A report on
The Big Experiment with Performance Review
Atlassian is a software company based in Sydney, Australia which makes business enterprise software, targeted at software developers. Atlassian was founded in Sydney in 2002 by Mike Cannon-Brookes and Scott Farquhar, who met while studying at the University of New South Wales.
The company made $59 million in revenue in 2011, is on a $100 million run rate for the current fiscal year and has 26,000 customers globally. It now also has offices in San Francisco, Amsterdam and Tokyo.
The company was self-funded for many years, starting with a $10,000 credit card taken out by the founders, but in July 2010 it raised its first institutional funding ($60 million in venture capital from Accel Partners).
Atlassian bought Bitbucket, a web-based hosting service for projects that use both the Mercurial and the Gitrevision control system on 29 September 2010. On June 24, 2011, Atlassian announced its first big investment in another company (Cloud9, a SaaS-based IDE platform) followed by acquisition of SourceTree, a Git and Mercurial distributed version control system client for Mac on 6 October 2011.
The Atlassian provides software solutions for;
1. Project Issue Tracking.
2. Collaboration and content sharing.
3. DVCS Solutions.
4. Core Quality.
Among the popular products are,
• Crucible, FishEye, Bamboo, Clover, and JIRA Studio, targeted at programmers working with a code base.
• Wiki Confluence, bug and issue tracker JIRA are targeted more generally.
Atlassian is particularly well known for focusing on serving Agile software development, as well as practicing Agile itself.
From the world's biggest brands to the world's soon-to-be-biggest brands, Atlassian’s products are found here, there, and everywhere.
Fender, Barrick Gold, and Dolby are just a few of Atlassian’s customers around the world.
18,000 companies have purchased Atlassian’s enterprise licenses, around 10,000 own $10 Starter Licenses, free Community, Open Source, and Classroom licenses.
Big Experiment with Performance Reviews:
For years, Atlassian's performance review model was in line with 'HR Best Practice'. Twice a year, people would review themselves and their peers via 360-degree reviews. Managers would review their team members and determine their final performance rating on a simple 5-point scale that determined their increments and bonus. Similar to that of many other tech companies like Google and Sales force.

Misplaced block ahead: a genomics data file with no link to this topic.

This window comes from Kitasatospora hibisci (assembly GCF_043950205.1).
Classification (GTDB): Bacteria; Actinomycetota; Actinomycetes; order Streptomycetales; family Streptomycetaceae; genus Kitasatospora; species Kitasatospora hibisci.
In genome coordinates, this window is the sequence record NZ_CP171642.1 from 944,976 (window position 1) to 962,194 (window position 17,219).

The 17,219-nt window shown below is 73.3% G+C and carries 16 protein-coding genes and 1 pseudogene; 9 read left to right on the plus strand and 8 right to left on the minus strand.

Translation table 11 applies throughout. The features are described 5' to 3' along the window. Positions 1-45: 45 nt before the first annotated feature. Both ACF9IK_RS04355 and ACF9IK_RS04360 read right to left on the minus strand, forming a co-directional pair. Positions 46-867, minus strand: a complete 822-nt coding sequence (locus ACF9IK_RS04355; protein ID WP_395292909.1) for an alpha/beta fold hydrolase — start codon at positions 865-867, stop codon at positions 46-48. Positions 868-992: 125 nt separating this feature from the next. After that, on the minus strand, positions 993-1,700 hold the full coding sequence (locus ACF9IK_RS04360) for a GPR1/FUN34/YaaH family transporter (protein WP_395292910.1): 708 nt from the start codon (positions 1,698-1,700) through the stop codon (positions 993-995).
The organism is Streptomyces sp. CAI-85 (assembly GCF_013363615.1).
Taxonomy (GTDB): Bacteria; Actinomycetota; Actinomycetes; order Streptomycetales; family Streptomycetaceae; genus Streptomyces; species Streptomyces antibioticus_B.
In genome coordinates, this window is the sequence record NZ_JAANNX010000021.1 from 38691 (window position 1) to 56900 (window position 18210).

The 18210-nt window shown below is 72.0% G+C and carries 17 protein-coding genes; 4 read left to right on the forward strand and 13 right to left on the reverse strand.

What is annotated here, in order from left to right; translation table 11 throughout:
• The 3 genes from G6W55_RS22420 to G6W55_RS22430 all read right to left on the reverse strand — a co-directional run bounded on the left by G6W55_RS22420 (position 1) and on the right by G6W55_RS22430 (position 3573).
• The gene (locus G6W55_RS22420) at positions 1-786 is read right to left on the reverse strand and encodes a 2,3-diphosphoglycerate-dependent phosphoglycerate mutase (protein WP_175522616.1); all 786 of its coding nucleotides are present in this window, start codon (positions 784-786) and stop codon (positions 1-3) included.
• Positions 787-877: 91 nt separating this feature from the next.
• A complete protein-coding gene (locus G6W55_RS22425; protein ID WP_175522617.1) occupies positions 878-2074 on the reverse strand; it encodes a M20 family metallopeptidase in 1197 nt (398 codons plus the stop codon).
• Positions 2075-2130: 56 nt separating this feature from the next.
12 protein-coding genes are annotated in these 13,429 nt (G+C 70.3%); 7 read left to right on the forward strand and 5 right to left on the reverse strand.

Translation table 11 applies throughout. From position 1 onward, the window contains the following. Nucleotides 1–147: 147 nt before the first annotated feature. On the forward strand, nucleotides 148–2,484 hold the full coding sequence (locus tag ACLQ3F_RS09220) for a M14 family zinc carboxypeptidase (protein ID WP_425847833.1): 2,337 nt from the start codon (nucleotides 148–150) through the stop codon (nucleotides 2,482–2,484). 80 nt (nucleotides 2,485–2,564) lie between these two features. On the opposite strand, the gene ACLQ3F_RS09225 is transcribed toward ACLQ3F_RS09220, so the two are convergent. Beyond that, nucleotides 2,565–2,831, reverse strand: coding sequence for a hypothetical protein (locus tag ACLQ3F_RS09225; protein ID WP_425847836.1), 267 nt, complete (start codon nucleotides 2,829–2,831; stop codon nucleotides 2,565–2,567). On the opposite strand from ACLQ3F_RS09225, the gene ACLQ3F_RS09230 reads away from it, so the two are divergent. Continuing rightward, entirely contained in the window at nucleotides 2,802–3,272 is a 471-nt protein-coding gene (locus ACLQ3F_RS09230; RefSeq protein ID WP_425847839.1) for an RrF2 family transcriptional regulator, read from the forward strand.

So, what was the problem?
In short, twice a year model did exactly the opposite to what Atlassian wanted to accomplish. Instead of an inspiring discussion about how to enhance people's performance, the reviews caused disruptions, anxiety and de-motivated team members and managers. Also, even though the model was extremely lean and simple, the time investment was significantly high.
If you ask your managers and staff to invest time and money in a process, it'd better be worth it. And in Atlassian's opinion its process wasn't. Well, not in its traditional format.
First, the traditional performance review model was analyzed in detail. Inquired what made people perform better and what parts of the reviews worked well. Then talked at length with other tech companies about their experiences and asked if the negative aspects of reviews, mainly related to de-motivation and the high levels of anxiety, tend to disappear after a while (they don't).
The trigger for this experiment was that Atlassian's found nothing out there to copy...